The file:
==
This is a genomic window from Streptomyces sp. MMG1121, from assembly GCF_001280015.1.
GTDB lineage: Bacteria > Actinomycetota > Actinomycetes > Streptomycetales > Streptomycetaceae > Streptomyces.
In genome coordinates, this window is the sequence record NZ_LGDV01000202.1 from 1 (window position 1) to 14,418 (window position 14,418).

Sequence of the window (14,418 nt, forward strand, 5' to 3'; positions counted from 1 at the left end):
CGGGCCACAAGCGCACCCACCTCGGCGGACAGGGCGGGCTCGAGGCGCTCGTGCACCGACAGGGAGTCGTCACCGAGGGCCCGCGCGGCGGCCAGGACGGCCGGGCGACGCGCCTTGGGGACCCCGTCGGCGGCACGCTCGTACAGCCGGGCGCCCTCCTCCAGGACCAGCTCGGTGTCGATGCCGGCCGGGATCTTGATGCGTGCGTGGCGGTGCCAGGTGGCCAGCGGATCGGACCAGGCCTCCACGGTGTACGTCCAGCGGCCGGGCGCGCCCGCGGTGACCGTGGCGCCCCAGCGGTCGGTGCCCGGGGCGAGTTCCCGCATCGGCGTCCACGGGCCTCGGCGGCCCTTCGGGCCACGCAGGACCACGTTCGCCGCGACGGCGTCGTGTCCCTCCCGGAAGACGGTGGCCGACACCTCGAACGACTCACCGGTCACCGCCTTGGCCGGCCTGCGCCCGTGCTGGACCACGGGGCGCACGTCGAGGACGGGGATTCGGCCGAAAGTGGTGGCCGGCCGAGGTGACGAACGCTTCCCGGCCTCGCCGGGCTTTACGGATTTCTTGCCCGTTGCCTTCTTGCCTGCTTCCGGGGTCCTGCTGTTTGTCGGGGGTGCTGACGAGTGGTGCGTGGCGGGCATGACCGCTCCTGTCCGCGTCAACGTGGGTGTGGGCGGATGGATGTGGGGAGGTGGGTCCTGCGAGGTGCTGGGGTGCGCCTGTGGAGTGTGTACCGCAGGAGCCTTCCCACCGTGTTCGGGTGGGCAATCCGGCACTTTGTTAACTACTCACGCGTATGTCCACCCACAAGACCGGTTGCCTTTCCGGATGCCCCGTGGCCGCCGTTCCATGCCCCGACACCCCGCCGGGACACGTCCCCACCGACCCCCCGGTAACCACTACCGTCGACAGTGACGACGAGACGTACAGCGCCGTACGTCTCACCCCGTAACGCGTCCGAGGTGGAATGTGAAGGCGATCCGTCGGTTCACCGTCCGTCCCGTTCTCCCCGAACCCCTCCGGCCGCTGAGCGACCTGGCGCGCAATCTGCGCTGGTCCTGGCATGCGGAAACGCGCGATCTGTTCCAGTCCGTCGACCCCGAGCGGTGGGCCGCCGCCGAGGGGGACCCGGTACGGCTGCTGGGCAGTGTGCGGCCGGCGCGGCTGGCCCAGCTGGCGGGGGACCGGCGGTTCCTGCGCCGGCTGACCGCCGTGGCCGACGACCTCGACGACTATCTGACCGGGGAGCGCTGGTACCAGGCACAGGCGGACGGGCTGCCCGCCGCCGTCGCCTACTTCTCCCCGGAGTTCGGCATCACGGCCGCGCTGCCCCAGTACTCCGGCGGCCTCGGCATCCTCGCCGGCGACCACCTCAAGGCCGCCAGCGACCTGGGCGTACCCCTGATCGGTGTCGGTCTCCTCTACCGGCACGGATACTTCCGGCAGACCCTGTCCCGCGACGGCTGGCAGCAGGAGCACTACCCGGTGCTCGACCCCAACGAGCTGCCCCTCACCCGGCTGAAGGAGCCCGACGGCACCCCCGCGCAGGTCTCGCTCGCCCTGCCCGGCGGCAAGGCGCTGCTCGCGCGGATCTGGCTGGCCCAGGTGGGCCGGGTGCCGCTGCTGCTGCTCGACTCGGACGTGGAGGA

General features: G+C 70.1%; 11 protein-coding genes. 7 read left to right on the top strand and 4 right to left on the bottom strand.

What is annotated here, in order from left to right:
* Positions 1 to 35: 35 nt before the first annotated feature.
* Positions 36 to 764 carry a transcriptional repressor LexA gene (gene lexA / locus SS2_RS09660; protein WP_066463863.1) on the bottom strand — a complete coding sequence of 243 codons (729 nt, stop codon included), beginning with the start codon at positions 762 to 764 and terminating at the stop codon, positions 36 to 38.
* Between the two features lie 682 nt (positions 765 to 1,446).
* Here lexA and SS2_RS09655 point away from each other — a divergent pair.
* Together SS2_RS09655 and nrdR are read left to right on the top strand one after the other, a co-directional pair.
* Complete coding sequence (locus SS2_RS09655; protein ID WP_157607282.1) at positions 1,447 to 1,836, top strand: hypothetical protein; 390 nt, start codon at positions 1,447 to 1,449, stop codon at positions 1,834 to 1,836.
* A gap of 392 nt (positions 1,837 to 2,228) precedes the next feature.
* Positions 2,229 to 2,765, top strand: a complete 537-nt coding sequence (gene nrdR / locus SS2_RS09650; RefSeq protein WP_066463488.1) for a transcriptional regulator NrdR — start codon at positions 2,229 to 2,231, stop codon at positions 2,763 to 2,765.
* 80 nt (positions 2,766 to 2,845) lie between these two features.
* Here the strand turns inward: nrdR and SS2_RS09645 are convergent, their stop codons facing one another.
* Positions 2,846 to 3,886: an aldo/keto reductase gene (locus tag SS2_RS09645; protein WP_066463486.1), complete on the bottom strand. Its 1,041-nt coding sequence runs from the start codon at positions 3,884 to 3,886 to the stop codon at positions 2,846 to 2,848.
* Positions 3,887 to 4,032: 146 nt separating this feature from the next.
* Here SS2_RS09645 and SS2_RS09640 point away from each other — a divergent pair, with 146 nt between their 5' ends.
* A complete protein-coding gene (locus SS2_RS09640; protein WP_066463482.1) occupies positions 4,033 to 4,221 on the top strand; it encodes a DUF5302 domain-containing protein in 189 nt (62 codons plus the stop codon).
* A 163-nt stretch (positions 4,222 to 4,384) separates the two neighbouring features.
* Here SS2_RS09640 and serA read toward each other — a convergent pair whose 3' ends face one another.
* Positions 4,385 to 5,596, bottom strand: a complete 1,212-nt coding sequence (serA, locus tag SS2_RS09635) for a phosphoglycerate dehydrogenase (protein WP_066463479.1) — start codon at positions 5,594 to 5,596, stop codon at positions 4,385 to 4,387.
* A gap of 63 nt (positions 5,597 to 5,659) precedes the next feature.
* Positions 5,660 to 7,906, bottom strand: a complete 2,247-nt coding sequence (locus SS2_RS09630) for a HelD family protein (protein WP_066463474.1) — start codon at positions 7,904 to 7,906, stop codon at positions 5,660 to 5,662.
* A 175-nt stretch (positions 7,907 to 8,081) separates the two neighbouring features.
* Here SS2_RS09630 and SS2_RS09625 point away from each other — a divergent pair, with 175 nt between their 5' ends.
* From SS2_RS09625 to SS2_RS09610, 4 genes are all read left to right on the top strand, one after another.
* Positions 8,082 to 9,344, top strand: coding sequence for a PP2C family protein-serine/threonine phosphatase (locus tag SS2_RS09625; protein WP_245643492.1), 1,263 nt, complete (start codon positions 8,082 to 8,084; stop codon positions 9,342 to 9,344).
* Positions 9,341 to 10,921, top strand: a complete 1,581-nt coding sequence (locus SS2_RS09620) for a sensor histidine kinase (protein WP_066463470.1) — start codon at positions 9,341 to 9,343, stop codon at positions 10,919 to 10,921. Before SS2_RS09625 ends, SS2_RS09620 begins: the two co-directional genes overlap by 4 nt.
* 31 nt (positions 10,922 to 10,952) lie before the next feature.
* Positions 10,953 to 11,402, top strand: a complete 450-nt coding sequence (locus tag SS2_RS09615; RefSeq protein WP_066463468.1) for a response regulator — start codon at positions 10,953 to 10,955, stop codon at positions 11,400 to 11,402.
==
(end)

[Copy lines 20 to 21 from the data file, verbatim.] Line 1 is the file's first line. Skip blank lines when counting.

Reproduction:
* Here SS2_RS09645 and SS2_RS09640 point away from each other — a divergent pair, with 146 nt between their 5' ends.
* A complete protein-coding gene (locus SS2_RS09640; protein WP_066463482.1) occupies positions 4,033 to 4,221 on the top strand; it encodes a DUF5302 domain-containing protein in 189 nt (62 codons plus the stop codon).